Wednesday, December 04, 2013

Function Tissue Made From Stem Cells

         Dr. Snoeck of the Columbia Center for Translational Immunology was able to differentiate stem cells into lung cells. This has many significant results, one being the ability for researches to study how lung diseases originate in hopes of better treatment options. These results are beneficial in that 90% of the time, the cells of lung transplant recipients reject the donated organ, and also, the 10 year survival rate for the recipients is only 28%.
         Snoeck did so by converting stem cells into the precursor endoderm cells that then would differentiate into six different respiratory tissues. One of those six includes type 2 alveolar cells that allows the lungs to maintain with air, and also aids with gas exchange. These methods also leave possibilities for patients to regrow a disease-free lung, thereby eliminating the need to wait on a transplant list as well as the risk for rejection of a transplant. In this situation, scientists would remove and decellularize the patient’s lung, coat it with stem cells, and place the organ back into the patient after the regrowth of tissue.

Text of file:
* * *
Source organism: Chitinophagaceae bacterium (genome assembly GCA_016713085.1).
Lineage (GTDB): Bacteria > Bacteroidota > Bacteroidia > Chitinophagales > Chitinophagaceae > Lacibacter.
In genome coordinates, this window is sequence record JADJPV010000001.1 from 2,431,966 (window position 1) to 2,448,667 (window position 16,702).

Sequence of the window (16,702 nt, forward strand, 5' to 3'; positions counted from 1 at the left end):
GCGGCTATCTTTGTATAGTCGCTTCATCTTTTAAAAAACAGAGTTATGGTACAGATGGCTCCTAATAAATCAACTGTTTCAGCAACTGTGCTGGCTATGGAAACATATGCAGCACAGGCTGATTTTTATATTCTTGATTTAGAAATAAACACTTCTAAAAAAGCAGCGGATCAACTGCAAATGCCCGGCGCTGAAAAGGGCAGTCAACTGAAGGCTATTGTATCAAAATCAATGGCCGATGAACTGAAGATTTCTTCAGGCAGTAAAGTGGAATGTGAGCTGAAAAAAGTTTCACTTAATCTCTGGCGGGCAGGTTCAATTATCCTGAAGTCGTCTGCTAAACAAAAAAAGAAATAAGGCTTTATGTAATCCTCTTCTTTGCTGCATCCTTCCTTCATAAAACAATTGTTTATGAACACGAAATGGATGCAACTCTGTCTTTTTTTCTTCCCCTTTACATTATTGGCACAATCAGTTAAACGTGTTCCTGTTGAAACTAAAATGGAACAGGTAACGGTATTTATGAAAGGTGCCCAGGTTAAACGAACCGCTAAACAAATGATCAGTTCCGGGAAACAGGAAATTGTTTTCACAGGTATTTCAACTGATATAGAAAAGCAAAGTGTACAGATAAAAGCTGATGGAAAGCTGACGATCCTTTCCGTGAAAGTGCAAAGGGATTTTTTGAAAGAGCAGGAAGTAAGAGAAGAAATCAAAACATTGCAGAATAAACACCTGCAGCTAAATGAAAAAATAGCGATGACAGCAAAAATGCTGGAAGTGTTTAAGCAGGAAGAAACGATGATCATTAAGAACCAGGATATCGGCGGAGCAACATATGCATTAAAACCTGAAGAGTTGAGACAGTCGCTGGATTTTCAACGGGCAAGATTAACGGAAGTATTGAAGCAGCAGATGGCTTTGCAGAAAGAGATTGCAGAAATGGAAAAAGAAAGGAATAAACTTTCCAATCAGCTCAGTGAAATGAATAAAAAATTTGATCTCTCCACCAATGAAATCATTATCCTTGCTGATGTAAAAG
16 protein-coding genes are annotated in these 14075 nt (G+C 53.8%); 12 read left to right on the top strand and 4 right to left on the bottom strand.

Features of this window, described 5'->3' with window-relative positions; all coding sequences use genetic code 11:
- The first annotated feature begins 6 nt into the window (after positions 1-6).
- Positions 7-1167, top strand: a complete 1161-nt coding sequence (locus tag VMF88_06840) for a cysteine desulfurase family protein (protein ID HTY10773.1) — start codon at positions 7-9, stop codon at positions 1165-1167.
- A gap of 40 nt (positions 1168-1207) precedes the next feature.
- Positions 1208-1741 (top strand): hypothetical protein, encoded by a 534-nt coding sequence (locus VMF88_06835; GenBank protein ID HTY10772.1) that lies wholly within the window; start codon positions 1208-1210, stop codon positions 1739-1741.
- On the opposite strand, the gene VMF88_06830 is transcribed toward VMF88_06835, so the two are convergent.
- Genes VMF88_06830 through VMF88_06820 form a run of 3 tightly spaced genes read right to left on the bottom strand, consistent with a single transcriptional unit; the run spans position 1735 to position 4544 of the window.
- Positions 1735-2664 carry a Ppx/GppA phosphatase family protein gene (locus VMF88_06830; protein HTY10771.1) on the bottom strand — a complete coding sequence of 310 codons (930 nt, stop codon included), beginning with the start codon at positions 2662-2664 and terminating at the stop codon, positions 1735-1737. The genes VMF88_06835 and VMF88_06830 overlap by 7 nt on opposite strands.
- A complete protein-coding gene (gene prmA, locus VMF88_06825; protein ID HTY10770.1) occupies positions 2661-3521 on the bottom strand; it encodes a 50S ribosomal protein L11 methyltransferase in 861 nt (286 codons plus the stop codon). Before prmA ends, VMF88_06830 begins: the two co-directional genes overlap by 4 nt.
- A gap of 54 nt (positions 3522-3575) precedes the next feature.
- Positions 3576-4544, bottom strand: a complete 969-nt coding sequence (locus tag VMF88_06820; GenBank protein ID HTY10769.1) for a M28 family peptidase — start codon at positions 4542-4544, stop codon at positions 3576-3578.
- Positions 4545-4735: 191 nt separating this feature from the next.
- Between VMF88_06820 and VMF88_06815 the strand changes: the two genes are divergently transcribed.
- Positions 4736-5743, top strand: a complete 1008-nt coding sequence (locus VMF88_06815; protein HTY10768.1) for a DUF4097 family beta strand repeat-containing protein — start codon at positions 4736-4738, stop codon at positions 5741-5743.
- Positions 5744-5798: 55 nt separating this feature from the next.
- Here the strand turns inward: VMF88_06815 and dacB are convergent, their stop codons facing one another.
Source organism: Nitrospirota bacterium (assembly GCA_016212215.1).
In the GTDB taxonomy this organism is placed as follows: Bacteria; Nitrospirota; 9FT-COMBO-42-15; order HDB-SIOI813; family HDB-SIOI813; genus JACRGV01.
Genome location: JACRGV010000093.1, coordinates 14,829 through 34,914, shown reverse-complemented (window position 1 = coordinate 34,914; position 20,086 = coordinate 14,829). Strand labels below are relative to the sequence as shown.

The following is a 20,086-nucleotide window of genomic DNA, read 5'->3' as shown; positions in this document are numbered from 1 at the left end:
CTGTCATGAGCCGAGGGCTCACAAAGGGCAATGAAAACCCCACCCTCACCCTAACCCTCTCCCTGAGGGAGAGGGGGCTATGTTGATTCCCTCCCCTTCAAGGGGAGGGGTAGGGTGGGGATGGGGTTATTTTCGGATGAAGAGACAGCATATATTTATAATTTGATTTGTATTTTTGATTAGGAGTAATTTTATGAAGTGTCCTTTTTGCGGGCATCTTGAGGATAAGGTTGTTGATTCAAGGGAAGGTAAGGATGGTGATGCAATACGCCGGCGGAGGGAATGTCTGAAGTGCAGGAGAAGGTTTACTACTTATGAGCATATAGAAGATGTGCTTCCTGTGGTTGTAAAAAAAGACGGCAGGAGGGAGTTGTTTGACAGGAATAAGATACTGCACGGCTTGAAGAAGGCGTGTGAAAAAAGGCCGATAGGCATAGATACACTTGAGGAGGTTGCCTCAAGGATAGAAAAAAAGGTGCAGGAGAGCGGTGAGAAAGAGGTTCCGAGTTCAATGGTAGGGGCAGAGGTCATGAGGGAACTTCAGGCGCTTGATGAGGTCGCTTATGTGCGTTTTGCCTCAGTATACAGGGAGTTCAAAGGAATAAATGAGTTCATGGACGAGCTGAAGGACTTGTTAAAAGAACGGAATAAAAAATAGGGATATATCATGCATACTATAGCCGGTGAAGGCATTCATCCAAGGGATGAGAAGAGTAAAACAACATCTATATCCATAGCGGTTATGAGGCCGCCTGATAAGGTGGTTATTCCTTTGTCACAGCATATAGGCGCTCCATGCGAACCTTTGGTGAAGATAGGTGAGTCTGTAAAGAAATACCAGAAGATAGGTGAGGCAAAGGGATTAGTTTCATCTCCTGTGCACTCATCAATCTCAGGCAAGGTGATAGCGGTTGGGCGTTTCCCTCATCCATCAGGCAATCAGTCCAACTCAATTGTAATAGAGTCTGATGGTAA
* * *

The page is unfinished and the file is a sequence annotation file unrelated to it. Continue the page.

Columbia University has filed a patent for whatever their specific technique is to retain these results, but it is still under research.


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